A Look Inside a Rejuvenated Historic Indian Village Home

This historic Detroit residence survived a catastrophic fire and rose again.
This striking 1899 Dutch colonial is one of the oldest buildings in Indian Village. // Photograph by Joe Tiano

The metal image of a phoenix that graces a wall in Alex and Lisa Grabowski’s Indian Village kitchen is more than just a decorative element — it’s a fitting symbol of the 1899 home’s lasting legacy as well as a testament to its surprising longevity.

One of the oldest houses in the distinctive Detroit neighborhood, the classic Dutch colonial was given up for dead by most after a boiler explosion caused a horrific fire in 2019. “The flames reached the third floor,” Lisa says.

Fire destroyed the kitchen, damaged the main staircase, and caused smoke damage throughout the 5,000-square-foot house, originally built for Dr. Andrew P. Biddle, a dermatologist, philanthropist, and grandson of John Biddle, a prominent 19th-century Michigan politician and early mayor of Detroit.

Saved from the Wrecking Ball

Before renovation, the house was at risk of demolition — much of the inside had been burned in a fire, and the city had issued a stop-work order. // Photograph by Joe Tiano

Fortunately, not everyone saw the house as a total loss. Alex is in real estate development and has been working on restoring homes in the area for a number of years. The longer he worked on the historic neighborhood, the more he and Lisa fell in love with it.

“We had always lived in the suburbs, but we found ourselves spending almost every weekend here,” he explains, adding that “it’s such a vibrant community.”

The couple had originally looked at the house for a client but ultimately decided they wanted it for themselves.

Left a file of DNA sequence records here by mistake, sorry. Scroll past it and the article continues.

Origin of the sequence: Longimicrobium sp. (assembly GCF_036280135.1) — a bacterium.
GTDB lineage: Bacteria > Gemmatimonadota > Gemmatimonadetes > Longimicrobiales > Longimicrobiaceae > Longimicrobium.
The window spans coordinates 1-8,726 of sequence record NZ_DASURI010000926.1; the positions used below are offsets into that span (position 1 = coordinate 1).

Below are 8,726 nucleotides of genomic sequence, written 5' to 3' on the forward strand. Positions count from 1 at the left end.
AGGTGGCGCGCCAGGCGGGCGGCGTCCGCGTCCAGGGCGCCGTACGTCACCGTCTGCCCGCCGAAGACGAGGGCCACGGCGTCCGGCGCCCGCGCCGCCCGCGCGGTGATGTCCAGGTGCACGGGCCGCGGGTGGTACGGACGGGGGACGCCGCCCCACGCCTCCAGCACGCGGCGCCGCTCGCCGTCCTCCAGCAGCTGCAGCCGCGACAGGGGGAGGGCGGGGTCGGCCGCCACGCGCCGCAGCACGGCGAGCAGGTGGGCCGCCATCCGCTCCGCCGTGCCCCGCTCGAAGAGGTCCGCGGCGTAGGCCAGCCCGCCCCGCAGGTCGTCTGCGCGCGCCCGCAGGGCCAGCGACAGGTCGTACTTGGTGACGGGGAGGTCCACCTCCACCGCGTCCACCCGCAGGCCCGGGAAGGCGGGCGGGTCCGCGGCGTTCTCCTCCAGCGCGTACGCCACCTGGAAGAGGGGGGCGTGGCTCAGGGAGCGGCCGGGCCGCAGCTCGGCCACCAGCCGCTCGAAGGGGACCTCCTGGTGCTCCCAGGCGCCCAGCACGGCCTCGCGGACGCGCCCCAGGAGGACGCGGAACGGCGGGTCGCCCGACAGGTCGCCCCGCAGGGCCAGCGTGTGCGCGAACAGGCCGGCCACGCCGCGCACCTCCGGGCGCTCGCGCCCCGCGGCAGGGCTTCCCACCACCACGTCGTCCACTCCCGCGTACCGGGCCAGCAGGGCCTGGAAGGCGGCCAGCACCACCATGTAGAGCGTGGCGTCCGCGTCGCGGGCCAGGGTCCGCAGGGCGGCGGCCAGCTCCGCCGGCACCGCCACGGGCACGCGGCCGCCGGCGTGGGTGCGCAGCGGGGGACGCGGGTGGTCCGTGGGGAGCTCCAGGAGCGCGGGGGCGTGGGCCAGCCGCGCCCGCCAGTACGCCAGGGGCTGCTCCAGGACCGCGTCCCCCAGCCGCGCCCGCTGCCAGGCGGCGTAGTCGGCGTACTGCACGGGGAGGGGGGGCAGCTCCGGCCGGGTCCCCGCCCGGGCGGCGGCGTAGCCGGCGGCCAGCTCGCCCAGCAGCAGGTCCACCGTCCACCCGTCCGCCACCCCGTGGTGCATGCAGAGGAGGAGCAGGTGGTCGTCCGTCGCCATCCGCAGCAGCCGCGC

“It was completely overwhelming,” Lisa remembers of the state of the house post-fire. “But as we went through the house, it spoke to us.” At the time they looked at it, some work had been started by another developer, but the city had issued a stop-work order and the house was at serious risk of demolition.

Much of the original interior architecture had been destroyed in the fire or through earlier misguided renovations. Despite the need for significant restoration, the pair were smitten.

“We could tell it was a happy house,” Alex says. “It wanted to be saved. We fell in love with the layout and could see our family here.”

It Takes a Village

A new kitchen was created by combining space that contained the original kitchen and dining room. // Photograph by Joe Tiano

When the Grabowskis closed on the house in February 2021, it was covered in gray stucco.

“By the time Indian Village came into its own in the 1920s, the house was dated,” Alex explains, adding that the home is one of only a handful of wooden houses in Indian Village and that the stucco had probably been added to “update” it. The house was never designed to accommodate that weight, but while “it crippled the house, it may have been one of the reasons the house survived,” Alex says. “It encapsulated and protected it. It was both a blessing and a curse.”

The couple started by removing the more than 35 tons of stucco and rebuilding the majority of the roof. Luckily, when they took the stucco off, much of the original architecture remained. Inside, the only original elements that had survived the fire, Alex explains, were the main staircase, front door, leaded-glass windows, and French doors.

The Grabowskis are no strangers to the building trades. Alex’s company, Blue Gate Michigan, specializes in historic restoration and rehabilitation (the company is currently working on the city’s landmark Dr. Ossian Sweet House), and Lisa’s grandfather was a builder in Bay City.

Nonetheless, they found the project overwhelming at times. “I’m a determined guy, and I knew we’d get it done,” Alex recalls. “There were times when I wondered how, though.” The couple shared their journey on their Instagram page, fittingly named The Seminole Phoenix, and moved in with their family of five, amazingly, a short eight months later.

The house, they say, is now 98 percent complete — but the other 2 percent may well take the rest of their lives. No regrets, they add.

“She was a lost beauty,” Lisa explains, one that “wanted to be pretty again.” The two say they were honored to be the ones to bring her back to life. And while they’re happy to have done it, once is enough. “We are never moving,” Lisa says adamantly. “This is our forever house.”

More Photos of the Home

This story is from the November 2023 issue of Hour Detroit magazine. Read more in our digital edition. And click here to see more metro Detroit interiors.